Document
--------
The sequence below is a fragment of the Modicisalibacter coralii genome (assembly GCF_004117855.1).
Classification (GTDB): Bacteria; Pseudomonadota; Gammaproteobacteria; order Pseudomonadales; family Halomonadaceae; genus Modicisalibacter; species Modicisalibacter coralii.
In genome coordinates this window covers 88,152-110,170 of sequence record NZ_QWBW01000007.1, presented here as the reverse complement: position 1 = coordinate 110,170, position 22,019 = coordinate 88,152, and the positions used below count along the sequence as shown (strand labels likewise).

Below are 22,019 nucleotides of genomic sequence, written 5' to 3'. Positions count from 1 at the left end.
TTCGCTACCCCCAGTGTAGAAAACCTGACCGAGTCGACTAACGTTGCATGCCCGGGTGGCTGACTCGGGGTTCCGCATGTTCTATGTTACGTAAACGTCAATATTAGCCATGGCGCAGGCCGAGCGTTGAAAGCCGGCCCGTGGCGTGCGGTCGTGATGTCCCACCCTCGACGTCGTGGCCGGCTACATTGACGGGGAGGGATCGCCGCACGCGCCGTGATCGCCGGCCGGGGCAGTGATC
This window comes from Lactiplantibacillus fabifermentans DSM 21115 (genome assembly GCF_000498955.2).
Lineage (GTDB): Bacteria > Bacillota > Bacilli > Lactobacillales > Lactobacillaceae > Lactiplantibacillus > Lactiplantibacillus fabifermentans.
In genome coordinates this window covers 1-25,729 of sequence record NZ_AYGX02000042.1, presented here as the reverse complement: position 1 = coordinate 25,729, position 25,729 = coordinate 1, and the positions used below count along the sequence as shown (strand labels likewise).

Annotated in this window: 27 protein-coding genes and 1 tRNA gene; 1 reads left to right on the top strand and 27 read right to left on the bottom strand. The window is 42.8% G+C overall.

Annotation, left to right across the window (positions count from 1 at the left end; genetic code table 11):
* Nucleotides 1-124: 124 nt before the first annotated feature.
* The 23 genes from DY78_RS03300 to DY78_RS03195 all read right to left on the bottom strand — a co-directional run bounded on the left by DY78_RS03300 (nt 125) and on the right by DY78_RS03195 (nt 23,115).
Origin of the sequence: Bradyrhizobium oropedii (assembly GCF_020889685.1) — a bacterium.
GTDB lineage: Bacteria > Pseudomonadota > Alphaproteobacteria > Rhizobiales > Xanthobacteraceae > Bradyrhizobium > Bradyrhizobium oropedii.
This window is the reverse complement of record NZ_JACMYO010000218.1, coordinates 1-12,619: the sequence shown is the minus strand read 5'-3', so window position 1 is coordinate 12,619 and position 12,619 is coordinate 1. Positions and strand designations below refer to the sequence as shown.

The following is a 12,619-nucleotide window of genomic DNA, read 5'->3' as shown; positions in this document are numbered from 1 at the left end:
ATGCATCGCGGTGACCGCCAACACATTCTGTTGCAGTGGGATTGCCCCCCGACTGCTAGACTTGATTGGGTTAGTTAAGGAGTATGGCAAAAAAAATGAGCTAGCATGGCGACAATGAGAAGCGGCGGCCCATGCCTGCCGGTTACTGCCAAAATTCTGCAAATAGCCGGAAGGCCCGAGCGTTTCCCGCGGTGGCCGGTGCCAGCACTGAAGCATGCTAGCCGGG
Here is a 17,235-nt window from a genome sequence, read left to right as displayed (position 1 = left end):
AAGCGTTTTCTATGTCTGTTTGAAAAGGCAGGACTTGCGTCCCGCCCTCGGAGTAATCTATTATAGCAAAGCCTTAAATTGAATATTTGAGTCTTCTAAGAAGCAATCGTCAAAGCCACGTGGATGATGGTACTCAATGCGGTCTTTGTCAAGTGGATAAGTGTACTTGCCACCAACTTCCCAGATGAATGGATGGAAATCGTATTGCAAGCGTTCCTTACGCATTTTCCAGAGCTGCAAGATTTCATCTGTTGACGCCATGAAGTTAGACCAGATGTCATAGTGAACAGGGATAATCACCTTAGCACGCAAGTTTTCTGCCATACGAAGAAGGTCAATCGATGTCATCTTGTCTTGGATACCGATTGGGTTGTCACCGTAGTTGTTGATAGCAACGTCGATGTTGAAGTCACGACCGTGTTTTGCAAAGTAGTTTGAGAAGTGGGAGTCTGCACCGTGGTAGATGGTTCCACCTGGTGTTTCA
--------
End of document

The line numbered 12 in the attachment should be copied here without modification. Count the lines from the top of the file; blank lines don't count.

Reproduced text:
* The 23 genes from DY78_RS03300 to DY78_RS03195 all read right to left on the bottom strand — a co-directional run bounded on the left by DY78_RS03300 (nt 125) and on the right by DY78_RS03195 (nt 23,115).